Rams offensive coordinator Josh McDaniels talks with quarterback Sam… (Jeff Roberson / Associated…)
Reporting from Earth City, Mo. — —
Answering the bell is no problem for Sam Bradford, preparing for Round 2 of his NFL career.
Answering to the beeper, though, is a different story.
The St. Louis Rams quarterback is looking to build on his spectacular debut, a season that earned him NFL offensive-rookie-of-the-year honors. Now, he's learning a new offense — without the benefit of a structured off-season — and waiting for Coach Steve Spagnuolo to break out the beeper.
That's a timer that sits just behind the offense in seven-on-seven drills and gives Bradford precisely 2.7 seconds to get rid of the ball before a loud beep sounds, signaling he's been sacked.
"It's good in theory, and Spags loves it," said Bradford, relaxing at Rams headquarters after a recent practice. "With seven-on-seven, sometimes you get lethargic. Your drops are slow, your reads are slow, everything's slow because you don't have a rush coming at you. The beeper's designed to make you think that you have to get the ball out like that."
Just because it's "good in theory" doesn't mean that Bradford doesn't want to spin around and fire a bullet pass squarely at that annoying device.
"If your first read is there, you can beat the beeper," he said. "But any time you have a progression and your first read isn't there, and you've got to come back to three or four, you never beat the beeper. And that's what drives me nuts. I'm on time, I'm on rhythm, and Spags is telling me I got sacked. I'm like, 'No!' "
Said Spagnuolo: "He's totally against it. I'm telling him, 'It's making you a better player,' and he's laughing, 'Yeah, but I can always get out of the way of the rush and extend the play.' That's not what we're trying to do with the thing."
During the regular season, the coach brings out the beeper on Fridays and fines Bradford every time the beeper catches him, docking him about $700 last year. You might think that's the kind of money a guy like Bradford would find under his couch cushions, considering he signed the richest rookie deal in NFL history: six years, $78 million with $50 million in guarantees. But by all accounts, Bradford lives an exceedingly normal life, or as normal as you can get for a budding superstar.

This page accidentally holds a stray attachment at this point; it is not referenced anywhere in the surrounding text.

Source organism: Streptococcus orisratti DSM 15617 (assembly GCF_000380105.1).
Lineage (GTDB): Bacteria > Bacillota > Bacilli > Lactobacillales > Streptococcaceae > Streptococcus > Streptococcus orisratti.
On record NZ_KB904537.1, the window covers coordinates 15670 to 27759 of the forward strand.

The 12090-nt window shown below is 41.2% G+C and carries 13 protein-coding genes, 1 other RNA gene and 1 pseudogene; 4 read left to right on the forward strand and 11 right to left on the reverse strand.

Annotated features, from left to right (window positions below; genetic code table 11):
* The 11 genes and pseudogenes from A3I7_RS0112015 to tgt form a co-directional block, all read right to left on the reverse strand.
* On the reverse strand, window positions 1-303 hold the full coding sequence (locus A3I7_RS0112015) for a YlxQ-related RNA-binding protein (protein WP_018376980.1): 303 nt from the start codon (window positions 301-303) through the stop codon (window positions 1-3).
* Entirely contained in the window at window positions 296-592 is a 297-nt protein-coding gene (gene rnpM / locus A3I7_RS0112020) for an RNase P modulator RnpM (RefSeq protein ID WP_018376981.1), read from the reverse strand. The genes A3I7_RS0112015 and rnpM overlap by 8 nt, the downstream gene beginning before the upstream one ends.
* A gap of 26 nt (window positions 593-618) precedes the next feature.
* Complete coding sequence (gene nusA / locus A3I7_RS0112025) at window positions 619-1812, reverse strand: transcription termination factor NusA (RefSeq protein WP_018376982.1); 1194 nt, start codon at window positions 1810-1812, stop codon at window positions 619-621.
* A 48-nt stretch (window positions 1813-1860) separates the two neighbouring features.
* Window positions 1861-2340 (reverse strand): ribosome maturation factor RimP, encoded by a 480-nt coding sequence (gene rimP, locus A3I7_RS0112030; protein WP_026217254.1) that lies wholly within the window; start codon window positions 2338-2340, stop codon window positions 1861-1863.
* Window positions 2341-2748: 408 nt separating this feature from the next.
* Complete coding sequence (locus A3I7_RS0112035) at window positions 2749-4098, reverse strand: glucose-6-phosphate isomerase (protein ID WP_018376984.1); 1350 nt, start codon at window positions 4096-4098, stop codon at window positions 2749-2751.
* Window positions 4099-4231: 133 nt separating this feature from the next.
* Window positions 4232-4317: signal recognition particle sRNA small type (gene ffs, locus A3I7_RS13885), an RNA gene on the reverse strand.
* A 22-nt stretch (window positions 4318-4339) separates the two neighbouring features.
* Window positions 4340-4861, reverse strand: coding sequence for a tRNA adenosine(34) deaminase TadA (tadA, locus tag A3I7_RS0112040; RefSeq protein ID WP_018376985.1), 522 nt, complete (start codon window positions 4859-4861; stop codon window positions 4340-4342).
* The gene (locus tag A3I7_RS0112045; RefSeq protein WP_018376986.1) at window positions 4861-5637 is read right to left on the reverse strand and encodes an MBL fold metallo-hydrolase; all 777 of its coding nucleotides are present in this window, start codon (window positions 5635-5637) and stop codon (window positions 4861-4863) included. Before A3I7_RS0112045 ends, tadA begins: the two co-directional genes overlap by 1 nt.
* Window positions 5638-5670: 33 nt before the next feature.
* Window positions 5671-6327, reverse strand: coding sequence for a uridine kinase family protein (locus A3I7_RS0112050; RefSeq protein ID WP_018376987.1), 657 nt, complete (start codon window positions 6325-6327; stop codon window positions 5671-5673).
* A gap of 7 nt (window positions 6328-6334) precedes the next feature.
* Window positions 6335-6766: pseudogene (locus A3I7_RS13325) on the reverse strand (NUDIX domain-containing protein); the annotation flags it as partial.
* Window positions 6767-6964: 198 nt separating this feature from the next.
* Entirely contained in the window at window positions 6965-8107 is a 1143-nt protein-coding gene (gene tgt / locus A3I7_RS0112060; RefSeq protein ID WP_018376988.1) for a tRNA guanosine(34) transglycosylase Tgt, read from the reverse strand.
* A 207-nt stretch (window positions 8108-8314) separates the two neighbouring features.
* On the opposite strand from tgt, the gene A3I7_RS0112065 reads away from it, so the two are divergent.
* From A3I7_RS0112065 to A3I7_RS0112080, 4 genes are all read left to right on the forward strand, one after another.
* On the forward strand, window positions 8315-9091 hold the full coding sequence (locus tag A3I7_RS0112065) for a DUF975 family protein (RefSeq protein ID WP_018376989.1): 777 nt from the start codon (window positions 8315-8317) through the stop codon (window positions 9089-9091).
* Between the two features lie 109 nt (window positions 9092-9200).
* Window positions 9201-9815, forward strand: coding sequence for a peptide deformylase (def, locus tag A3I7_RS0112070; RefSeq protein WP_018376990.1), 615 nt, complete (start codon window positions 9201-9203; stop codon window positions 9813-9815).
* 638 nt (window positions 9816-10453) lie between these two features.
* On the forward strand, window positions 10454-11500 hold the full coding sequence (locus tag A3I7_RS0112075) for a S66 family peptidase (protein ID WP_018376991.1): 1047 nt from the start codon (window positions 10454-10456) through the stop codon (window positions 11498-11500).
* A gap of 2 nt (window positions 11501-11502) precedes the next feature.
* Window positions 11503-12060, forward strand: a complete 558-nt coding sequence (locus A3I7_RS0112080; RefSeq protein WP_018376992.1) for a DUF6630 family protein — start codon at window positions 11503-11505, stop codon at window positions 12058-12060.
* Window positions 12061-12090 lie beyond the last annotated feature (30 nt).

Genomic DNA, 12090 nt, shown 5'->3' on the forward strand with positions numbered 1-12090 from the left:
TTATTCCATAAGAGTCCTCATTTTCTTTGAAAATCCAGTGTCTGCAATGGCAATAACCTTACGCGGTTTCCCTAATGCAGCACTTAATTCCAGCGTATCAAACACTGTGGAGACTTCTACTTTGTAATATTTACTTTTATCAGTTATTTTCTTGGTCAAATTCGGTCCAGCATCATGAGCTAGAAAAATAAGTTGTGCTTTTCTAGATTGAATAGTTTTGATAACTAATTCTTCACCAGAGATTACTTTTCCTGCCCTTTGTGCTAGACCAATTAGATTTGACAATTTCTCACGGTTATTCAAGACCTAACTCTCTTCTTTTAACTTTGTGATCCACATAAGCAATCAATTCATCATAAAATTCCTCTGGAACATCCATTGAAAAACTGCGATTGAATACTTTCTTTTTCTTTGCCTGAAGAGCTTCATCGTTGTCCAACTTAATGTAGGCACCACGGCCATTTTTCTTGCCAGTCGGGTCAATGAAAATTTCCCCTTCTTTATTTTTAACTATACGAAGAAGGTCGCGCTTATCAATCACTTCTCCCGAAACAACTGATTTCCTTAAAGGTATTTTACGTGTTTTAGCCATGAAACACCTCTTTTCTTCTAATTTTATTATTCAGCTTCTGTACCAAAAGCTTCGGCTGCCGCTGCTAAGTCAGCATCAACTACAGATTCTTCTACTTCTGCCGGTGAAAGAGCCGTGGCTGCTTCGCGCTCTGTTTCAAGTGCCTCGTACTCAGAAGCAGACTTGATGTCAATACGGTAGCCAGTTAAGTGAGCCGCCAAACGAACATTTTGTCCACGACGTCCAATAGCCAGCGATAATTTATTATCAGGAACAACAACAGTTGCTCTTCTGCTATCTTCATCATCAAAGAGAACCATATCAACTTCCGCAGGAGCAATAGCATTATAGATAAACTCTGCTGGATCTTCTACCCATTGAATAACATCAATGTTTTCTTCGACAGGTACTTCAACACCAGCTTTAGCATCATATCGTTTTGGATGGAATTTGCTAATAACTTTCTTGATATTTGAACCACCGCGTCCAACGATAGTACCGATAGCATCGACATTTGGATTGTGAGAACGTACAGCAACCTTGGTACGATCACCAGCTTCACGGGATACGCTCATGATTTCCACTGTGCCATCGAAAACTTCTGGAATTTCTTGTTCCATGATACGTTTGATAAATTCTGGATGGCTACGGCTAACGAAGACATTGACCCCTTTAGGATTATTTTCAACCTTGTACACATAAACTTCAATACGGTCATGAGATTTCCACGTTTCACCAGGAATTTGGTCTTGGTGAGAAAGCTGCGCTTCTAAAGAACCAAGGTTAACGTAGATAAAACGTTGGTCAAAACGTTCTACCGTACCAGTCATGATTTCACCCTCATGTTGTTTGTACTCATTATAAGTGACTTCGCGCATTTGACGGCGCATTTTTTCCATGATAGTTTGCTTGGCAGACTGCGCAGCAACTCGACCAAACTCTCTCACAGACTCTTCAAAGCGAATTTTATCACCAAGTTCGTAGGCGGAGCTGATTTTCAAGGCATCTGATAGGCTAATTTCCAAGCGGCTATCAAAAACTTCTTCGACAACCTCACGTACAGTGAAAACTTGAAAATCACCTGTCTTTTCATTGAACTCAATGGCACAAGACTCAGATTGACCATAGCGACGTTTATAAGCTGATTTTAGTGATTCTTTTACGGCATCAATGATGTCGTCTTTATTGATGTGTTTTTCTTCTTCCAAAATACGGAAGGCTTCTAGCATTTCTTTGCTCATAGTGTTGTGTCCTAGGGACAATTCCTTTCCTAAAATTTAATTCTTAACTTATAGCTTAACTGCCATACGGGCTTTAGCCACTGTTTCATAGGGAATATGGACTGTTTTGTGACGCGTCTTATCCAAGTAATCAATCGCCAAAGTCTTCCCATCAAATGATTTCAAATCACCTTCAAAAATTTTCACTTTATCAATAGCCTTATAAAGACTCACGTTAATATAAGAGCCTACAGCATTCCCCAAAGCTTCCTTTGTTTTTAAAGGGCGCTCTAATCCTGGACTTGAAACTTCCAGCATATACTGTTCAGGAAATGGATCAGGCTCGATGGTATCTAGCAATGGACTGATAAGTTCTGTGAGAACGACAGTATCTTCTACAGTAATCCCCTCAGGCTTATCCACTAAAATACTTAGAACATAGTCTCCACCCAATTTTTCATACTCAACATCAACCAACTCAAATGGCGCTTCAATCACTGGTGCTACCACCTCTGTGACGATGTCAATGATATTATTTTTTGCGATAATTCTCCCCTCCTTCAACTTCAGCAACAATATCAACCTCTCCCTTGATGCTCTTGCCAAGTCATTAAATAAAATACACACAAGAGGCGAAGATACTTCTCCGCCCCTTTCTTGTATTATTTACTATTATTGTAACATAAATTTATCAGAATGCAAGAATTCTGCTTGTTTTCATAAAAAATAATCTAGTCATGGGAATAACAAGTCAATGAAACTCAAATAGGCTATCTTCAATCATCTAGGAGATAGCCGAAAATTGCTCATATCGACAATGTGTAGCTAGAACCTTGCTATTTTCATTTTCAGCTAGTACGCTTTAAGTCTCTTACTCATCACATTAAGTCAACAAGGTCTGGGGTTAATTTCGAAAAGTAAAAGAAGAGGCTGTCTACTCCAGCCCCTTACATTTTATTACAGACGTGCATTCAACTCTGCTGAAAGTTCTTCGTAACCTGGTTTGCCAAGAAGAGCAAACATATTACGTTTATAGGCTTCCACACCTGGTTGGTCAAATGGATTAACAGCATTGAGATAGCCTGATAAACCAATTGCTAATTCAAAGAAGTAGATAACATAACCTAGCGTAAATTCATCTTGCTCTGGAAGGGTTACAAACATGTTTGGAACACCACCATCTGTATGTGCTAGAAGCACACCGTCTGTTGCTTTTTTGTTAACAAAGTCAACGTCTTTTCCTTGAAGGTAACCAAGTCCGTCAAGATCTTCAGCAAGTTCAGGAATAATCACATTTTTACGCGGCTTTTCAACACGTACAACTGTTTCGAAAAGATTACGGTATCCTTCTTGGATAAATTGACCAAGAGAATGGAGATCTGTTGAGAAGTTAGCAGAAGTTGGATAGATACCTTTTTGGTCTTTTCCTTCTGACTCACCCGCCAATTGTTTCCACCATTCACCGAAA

He rents an apartment. He drives a pickup. He goes to the movies every Tuesday. He eats at the same casual St. Louis restaurant every Friday night before a home game.
"Outwardly, he doesn't have any of the vices you might expect of a 23-year-old multimillionaire," said Kevin Demoff, the Rams' chief operating officer. "He's just grounded. That's what makes him such a great fit for this market. He's someone everybody can relate to."
Few rookies could relate to the success Bradford had last season. He helped turn around a franchise that finished 1-15 in 2009, answering all questions about his durability (a shoulder injury cut short his junior season at Oklahoma) by taking every snap for the Rams. He completed 60% of his 590 passes, with 18 touchdowns and 15 interceptions, and directed St. Louis to a 7-9 record and the brink of the postseason. The Rams would have made the playoffs as champions of the lukewarm NFC West but fell short with a loss at Seattle in their finale.
That turnaround — though not complete — paved the way for Rams offensive coordinator Pat Shurmur to be hired as head coach of the Cleveland Browns. Josh McDaniels, fired as Denver's coach last season, was hired to succeed him in St. Louis.
McDaniels favors a spread offense somewhat similar to the one Bradford ran at Oklahoma, where he won the Heisman Trophy in 2008. It's significantly different from what the Rams ran last season, and everyone at team headquarters is trying to get up to speed.
"It's all different, from the language, the communication, the way we call formations, the cadence, everything," Bradford said, noting last year's first day of offensive installation featured two play-action passes and more than a dozen drop-back passes, whereas this summer's first installation had four drop-backs and at least 15 play-actions.
Bradford and the Rams are trying to learn a new language on the fly, a Berlitz to beat the blitz, if you will. In search of an early jump on McDaniels' offense — and understanding he couldn't have contact with coaches during the lockout — Bradford reached out to Charlie Weis, the former offensive coordinator in New England (where McDaniels' philosophies were shaped) who now has that job at the University of Florida.
So Bradford tapped into Weis, who was in "install mode" anyway as he was preparing to teach the scheme to the Gators in his first season at the school.
Bradford soaked in everything he could from Weis "so that when I got back here and sat down with Josh for the first time, we were still starting from square one, but it wasn't the beginning of square one. At least I had seen things, the language wasn't foreign to me."
What's more, that impressed McDaniels, although it didn't surprise him.
"I just know from the short time I've been around him, that Sam wants to know everything, wants to be good at everything, and he wants to do both of those things very quickly," McDaniels said. "Whatever Charlie helped him with is great, but there's really nothing that replaces live repetitions."
Bradford understands that, and knows that practice is especially important when the team hasn't had the luxury of a spring and early summer to pour the foundation for a new system.
As the unquestioned leader of his young team, and suddenly the dean of NFC West quarterbacks — a division that will feature new starting signal-callers in Seattle, Arizona and probably San Francisco — Bradford is preparing for it all: the installation, the video study, the constant repetition …
And that bleeping beeper.